# Question #7bc94

##### 2 Answers

All the voltages I've measured before in lab were positive, so the

Then, I would get

**DISCLAIMER:** *LONG ANSWER!*

Well, your

Also, you can't square root a negative number...

The **Nernst equation** relates the standard cell potential to the nonstandard cell potential. In general, it is:

#E_(cell) = E_(cell)^@ - (RT)/(nF)lnQ# ,where:

#E_(cell)# is the cell potential in nonstandard conditions.#E_(cell)^@# is the standard cell potential, for#"1 M"# concentrations,#"1 atm"# , and#25^@ "C"# .#R = "8.314472 J/mol"cdot"K"# is the universal gas constant.#T# is the temperature in#"K"# .#n# is the mols of electrons transferredper half-reaction(no sign).#F = "96485 C/mol e"^(-)# is Faraday's constant.#Q# is the reaction quotient, i.e. the not-yet-equilibrium constant.

What you'll need to do first is write your full reaction. The **half-reactions** were given:

#2"H"^(+)(aq) + 2e^(-) -> "H"_2(g)# ,#E_(red)^@ = "0.00 V"#

#"Cd"^(2+)(aq) + 2e^(-) -> "Cd"(s)# ,#E_(red)^@ = -"0.403 V"#

For a spontaneous reaction, since

When a reduction half-reaction is **reversed**, it becomes the corresponding **oxidation** half-reaction with

#=> E_"cell"^@ = E_(red)^@ + E_(o x)^@#

#= "0.00 V" + (-(-"0.403 V")) = +"0.403 V"#

Upon reversing the cadmium half-reaction, we now have the full reaction:

#2"H"^(+)(aq) + cancel(2e^(-)) -> "H"_2(g)#

#"Cd"(s) -> "Cd"^(2+)(aq) + cancel(2e^(-))#

#"----------------------------------------"#

#"Cd"(s) + 2"H"^(+)(aq) -> "Cd"^(2+)(aq) + "H"_2(g)#

So, its reaction quotient is:

#Q_c = ((["Cd"^(2+)]"/""1 M") (P_(H_2)"/"P^@))/((["H"^(+)]"/""1 M")^2)#

Your

This means our

#Q = ((1.00)(0.807))/(["H"^(+)]^2)#

The full Nernst equation so far for

#E_(cell) = color(red)(+)"0.3631 V"# (given, corrected)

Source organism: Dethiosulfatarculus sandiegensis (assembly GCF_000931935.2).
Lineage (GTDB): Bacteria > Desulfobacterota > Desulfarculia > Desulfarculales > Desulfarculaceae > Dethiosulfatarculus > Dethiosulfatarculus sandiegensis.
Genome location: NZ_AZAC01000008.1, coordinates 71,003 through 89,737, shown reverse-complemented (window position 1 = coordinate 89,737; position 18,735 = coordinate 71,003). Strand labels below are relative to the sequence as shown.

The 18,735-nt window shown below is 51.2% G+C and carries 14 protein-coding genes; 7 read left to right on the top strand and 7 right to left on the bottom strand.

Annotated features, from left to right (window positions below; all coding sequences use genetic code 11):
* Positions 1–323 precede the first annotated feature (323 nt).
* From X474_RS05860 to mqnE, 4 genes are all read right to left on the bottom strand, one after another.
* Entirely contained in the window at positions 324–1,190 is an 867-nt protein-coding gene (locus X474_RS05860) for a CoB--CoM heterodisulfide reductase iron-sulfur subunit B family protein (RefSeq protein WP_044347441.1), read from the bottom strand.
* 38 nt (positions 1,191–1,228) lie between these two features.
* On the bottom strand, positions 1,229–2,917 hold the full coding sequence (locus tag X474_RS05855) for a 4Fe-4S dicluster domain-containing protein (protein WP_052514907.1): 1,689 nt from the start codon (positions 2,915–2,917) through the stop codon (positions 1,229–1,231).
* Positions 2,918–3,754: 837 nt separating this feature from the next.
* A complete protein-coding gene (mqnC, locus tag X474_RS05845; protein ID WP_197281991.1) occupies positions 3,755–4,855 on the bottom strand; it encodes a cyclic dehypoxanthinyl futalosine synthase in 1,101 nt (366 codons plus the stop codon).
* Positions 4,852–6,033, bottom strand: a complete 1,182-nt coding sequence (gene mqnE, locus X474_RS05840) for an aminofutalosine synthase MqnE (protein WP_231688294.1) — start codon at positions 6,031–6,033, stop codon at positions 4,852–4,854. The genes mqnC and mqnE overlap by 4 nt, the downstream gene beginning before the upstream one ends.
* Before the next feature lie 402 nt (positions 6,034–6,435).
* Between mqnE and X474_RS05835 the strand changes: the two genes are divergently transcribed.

#= overbrace"0.403 V"^(E_(cell)^@) - ("8.314472 J/"overbrace(cancel"mol")^"accounted for"cdotcancel"K"cdot298.15 cancel"K")/(2 cancel("mol e"^(-))cdot"96485 C/"cancel("mol e"^(-)))ln((("1.00")("0.807"))/(["H"^(+)]^2))#

#=# #overbrace"0.403 V"^(E_(cell)^@) - "0.01285 V"ln((("1.00")("0.807"))/(["H"^(+)]^2))#

Solving for

#-(E_(cell) - E_(cell)^@)#

#= -(+"0.3631 V" - "0.403 V") = +"0.0399 V"#

#= + "0.01285 V"ln((("1.00 M")("0.03299 M"))/(["H"^(+)]^2))#

#=> 3.105 = ln((("1.00 M")("0.03299 M"))/(["H"^(+)]^2))#

#=> e^(3.105) = (("1.00 M")("0.03299 M"))/(["H"^(+)]^2)#

This gives us an

#=> color(blue)(["H"^(+)]) = sqrt((("1.00")("0.807"))/e^(3.105)) " M"#

#=# #color(blue)("0.19 M")#

I get

#### Explanation:

There is an unfair catch to this question in that the cell diagram given is for the **non - spontaneous reaction** hence

This is wrong because

Look at the

These values indicate that the Cd 1/2 cell is the more -ve so will tend to push out electrons and shift right to left.

The H 1/2 cell will take in these electrons and shift left to right. This is why I do not use the term "reduction potentials" and I use the

The spontaneous cell reaction will be:

This means that the measured value of

Now we can use The Nernst Equation:

At 298K this simplifies to:

We can use the value of